As I was hooking everything up to enable the new feature, I spotted a bug. This was a strange bug, but I felt confident that I'd find it quickly. I called my wife and let her know that I'd be a little late for dinner.
Like I said, this was a strange bug. I noticed this bug because the unit test I was cobbling together acted strangely in the corner case that I was trying to get right.
Basically, the problem came down to the fact that at some point in time in my C program's execution, I had a (char *) variable that pointed to a particular string, but, later in the program's execution, for some unknown reason the contents of the string changed. This was very unexpected, and in fact this change corrupted a larger data-structure that my code was maintaining.
So, I looked at the code that maintained the (char *) variable with all of the concentration that I could muster on a Friday afternoon. This exercise proved to be fruitless -- I soon concluded that the code that I was looking at was correct.
I called my wife and told her that I was going to be a bit later...
Since the code seemed to be correct, I decided to pull out the big guns -- I decided to run the program through the memory debugger. I guessed that there might have been a improper memory access in the code, and this was the thing that was corrupting my string.
Fire up $MEMORY_DEBUGGER. Instrument. Wait.... Wait some more.... Run.
Running $MEMORY_DEBUGGER yielded absolutely nothing: no bad memory accesses.
Now I was getting irked. I called my wife and told her that I wasn't sure when I would be home. Luckily we were having leftovers that night...
So, now I focused on the problem again:
- my string was getting modified strangely.
- the code appeared to be correct.
- there didn't appear to be any memory access errors in the code.
At this point, I did what I probably should have done earlier: I fired up the debugger and added a watchpoint to the contents of the string. When I re-ran my program, I had my smoking gun: the string was being changed by some library code written by somebody else at $DAYJOB.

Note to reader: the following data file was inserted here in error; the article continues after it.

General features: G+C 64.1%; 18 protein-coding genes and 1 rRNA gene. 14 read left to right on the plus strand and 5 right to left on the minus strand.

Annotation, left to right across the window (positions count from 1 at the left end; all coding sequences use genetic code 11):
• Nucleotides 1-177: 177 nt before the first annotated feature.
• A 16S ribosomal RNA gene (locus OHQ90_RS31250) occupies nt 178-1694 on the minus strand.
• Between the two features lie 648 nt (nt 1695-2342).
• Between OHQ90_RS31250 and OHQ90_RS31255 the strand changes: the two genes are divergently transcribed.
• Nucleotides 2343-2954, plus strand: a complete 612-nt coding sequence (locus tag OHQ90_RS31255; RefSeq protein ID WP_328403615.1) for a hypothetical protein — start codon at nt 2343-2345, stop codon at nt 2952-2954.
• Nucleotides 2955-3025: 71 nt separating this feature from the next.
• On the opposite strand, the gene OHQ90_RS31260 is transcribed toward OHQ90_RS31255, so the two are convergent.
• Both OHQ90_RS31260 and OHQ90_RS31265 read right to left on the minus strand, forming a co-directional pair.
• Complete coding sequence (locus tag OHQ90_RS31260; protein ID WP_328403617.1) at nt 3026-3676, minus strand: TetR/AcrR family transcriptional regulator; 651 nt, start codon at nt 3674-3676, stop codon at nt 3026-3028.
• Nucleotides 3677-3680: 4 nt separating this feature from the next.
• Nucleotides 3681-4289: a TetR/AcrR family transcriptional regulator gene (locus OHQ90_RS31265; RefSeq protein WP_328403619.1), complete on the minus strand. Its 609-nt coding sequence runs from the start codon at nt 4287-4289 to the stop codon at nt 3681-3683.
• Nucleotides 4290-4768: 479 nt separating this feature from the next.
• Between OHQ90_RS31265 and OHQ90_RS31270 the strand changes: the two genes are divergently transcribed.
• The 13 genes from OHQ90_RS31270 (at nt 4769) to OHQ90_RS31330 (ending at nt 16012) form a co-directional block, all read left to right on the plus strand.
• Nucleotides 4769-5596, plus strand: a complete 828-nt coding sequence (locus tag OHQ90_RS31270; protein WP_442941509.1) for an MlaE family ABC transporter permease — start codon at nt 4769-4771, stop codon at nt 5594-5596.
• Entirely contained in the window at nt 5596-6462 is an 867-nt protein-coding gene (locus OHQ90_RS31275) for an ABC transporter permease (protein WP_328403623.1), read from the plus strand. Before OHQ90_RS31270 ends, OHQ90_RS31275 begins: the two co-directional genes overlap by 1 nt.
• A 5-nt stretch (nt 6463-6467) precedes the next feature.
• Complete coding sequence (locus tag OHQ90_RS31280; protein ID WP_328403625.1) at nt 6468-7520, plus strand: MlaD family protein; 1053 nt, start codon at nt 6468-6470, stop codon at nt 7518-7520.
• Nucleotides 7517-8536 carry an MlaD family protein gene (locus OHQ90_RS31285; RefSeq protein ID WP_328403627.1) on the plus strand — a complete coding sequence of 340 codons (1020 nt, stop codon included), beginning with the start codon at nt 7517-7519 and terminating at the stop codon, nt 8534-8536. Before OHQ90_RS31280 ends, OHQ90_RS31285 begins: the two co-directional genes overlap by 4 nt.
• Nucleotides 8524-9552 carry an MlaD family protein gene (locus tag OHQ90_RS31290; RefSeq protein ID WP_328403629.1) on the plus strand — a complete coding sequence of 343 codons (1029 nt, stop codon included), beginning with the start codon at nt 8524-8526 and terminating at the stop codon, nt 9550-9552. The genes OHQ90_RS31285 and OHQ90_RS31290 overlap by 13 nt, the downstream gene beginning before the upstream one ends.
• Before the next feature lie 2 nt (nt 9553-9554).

I was still a little bit confused though, because, like I said, the code that I had looked at was technically correct. But I hadn't looked at the library code...
The library code looked like this:
void do_something(const char *s)
char *s2 = (char *)s;
s2 = 'a';
I am hand-waving a little bit here, because I can't remember the exact circumstances. All I really remember is that the situation was a lot more complicated than this code snippet, with many levels of indirection.
When I saw this, especially the first line of do_something(), the problem was obvious: whoever wrote this function broke a fundamental rule of C -- you are not allowed to modify the thing being pointed at by a (const T *) object.
So, I figured out who wrote this function, sent $COWORKER an email asking them to please fix their code to adhere to the rules, and then I packed up and went home. I couldn't check my change in with this bug still in the system, so I decided to wait until Monday.
You might think that the conclusion to this story might be boring, cut-and-dry, etc., but it wasn't for me.
Monday morning came. My $COWORKER who wrote the buggy function read my email and then responded via email. To sum up his email: (1) he was not going to fix this function and (2) the problem was mine because (paraphrasing) "'const' does not mean what the C standards bodies have defined it to mean; instead, 'const' means what they defined it to be at $SOME_PREVIOUS_COMPANY_THAT_HE_WORKED_AT".
I was flabbergasted at this response, so I went over to talk with $COWORKER. He amazed me with his tenacity. There was no line of argument that I could employ that would change his deep held belief here. I never really could pin down an exact definition of what "const" meant at his previous company. He did further clarify his position here by telling me that, in his experience, "most programmers are too stupid to know what the standards bodies say about 'const'". I protested that I thought that I understood pretty clearly what "const" meant, and he agreed with this, but he held fast to his "programmers are too stupid" point.